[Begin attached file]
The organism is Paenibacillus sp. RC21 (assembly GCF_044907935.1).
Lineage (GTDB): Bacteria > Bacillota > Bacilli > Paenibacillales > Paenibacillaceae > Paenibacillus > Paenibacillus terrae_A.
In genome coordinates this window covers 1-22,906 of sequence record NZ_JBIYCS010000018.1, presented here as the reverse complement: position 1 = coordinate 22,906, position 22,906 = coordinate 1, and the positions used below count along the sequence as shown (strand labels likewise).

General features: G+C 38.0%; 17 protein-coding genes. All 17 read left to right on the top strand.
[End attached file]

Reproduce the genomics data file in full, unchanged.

The organism is Paenibacillus sp. RC21 (assembly GCF_044907935.1).
Lineage (GTDB): Bacteria > Bacillota > Bacilli > Paenibacillales > Paenibacillaceae > Paenibacillus > Paenibacillus terrae_A.
In genome coordinates this window covers 1-22,906 of sequence record NZ_JBIYCS010000018.1, presented here as the reverse complement: position 1 = coordinate 22,906, position 22,906 = coordinate 1, and the positions used below count along the sequence as shown (strand labels likewise).

General features: G+C 38.0%; 17 protein-coding genes. All 17 read left to right on the top strand.